Add to your litany of absurdities spouted by the union the notion that they are a "professional association."

John said...

Laurie,
I think you would be surprised how many older Teachers would be cut. Along with experience, years with challenging children can cause some Teachers to become cynical, exhausted, emotionally unstable, apathetic, entitled, etc.

I am not blaming the burnt out Teachers, however none of these qualities are "good for the kids".

Laurie said...

I can't recall any teachers that my children have had that deserved to be dismissed. Most of those who come to mind when I recall favorite teachers have been those with many years of experience. Maybe it is you who would be surprised at how few low performering teachers there are.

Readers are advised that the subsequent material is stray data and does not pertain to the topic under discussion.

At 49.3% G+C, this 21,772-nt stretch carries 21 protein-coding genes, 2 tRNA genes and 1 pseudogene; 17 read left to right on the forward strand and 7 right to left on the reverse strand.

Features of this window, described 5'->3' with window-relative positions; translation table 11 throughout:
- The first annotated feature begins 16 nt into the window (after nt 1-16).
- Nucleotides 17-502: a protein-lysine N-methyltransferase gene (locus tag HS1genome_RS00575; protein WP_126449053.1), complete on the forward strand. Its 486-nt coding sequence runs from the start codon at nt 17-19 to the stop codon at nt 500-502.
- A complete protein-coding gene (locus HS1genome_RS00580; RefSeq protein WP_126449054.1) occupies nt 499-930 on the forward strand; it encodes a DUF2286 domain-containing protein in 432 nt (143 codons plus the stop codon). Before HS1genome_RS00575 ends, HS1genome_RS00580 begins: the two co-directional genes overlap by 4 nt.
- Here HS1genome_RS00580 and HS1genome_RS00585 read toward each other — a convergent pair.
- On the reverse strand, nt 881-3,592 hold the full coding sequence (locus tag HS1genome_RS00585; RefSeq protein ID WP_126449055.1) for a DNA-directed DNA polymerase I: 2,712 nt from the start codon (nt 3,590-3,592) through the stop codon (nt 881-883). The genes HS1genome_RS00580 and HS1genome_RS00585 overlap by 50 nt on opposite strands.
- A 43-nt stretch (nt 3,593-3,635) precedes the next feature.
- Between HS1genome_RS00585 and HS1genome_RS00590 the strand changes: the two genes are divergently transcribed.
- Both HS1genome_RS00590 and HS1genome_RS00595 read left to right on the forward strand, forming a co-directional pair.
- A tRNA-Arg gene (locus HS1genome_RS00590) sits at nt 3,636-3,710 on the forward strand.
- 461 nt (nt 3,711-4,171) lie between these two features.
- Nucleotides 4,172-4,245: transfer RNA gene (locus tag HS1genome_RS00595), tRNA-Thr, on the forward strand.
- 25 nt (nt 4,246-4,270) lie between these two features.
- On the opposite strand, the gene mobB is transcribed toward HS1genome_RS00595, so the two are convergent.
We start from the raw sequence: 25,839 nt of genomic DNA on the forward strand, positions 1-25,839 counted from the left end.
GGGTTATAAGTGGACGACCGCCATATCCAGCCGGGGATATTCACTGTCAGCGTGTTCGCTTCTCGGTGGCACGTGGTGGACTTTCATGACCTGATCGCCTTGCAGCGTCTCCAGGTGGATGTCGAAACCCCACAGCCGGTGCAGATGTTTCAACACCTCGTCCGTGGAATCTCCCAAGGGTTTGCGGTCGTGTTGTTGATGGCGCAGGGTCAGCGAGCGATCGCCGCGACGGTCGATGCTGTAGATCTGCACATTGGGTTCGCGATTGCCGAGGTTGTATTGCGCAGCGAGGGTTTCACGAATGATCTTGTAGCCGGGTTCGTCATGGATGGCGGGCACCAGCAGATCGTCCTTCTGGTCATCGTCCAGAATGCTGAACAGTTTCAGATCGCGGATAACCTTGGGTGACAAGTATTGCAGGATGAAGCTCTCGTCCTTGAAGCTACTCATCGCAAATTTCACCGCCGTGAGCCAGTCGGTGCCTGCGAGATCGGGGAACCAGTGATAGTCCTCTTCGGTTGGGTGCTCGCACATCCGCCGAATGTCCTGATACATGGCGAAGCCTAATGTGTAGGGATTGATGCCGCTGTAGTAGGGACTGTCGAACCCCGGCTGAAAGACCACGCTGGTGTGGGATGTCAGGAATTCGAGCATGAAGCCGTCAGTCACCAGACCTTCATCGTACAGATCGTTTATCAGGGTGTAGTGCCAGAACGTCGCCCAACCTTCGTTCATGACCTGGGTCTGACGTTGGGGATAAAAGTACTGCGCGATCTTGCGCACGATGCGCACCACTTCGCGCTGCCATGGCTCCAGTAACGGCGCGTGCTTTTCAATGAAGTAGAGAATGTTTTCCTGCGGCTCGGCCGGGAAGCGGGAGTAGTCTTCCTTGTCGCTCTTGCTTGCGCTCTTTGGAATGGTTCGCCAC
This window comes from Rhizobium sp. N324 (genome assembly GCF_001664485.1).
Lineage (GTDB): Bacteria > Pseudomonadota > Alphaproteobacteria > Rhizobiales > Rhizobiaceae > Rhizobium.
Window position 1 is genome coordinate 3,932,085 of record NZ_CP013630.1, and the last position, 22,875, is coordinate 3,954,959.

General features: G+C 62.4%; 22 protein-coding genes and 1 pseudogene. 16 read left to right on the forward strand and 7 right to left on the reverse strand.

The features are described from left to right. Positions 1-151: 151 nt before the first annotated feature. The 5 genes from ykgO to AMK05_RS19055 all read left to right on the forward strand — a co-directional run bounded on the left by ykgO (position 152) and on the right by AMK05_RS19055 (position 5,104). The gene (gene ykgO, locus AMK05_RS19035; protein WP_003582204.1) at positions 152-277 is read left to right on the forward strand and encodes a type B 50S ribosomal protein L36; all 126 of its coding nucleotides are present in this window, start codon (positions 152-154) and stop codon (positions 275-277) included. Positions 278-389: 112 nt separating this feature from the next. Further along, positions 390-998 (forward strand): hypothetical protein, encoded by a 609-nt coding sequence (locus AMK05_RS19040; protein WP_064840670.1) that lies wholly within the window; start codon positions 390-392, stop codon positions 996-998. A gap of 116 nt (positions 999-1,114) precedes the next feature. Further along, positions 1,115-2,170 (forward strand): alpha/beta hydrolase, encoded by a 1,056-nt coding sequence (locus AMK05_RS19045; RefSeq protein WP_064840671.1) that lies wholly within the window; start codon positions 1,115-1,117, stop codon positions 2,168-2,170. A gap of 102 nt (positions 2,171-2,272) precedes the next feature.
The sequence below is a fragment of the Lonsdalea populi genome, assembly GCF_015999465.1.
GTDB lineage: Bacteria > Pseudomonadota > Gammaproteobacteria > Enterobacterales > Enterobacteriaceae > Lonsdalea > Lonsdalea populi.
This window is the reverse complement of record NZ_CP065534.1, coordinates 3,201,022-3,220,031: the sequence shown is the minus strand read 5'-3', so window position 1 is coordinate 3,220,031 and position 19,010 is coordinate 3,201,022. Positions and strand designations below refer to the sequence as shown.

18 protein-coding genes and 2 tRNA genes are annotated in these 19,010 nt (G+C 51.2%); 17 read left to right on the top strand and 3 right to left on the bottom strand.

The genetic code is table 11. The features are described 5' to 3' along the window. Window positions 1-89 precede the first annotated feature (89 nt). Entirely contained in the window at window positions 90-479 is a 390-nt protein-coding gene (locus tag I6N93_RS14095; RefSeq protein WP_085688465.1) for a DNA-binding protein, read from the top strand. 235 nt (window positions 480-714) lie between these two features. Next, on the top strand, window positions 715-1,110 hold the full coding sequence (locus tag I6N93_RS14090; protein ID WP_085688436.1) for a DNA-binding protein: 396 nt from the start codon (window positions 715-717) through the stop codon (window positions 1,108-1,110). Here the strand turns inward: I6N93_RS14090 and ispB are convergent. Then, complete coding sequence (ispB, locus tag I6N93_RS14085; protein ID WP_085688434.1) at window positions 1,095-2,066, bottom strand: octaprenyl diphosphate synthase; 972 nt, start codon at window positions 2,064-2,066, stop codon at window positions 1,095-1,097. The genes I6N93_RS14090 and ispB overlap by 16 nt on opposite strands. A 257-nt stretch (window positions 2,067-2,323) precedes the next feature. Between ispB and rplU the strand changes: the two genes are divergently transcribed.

John said...

I have been incorrect before...

Of course if you are correct, then it is the Teachers and their Union that are making a mountain out of a mole hill.

My favorite Teacher horror story was a middle school math Teacher who finally became so emotionally unstable that she started crying in front of the class and talked about suicide in general a couple of times. It took a long time before she finally gave up and found a new calling.

Another was the Teacher would often lose the finished homework due to her disorganized manner. On the upside, she would just give the kids she liked full credit if they said they had handed it in.

Those 6th - 8th graders are a handful...

Laurie said...

I think many teachers oppose LIFO because they don't trust the evaluations. I worked in a charter school where higher paid staff were let go when their was a budget shortfall.

jerrye92002 said...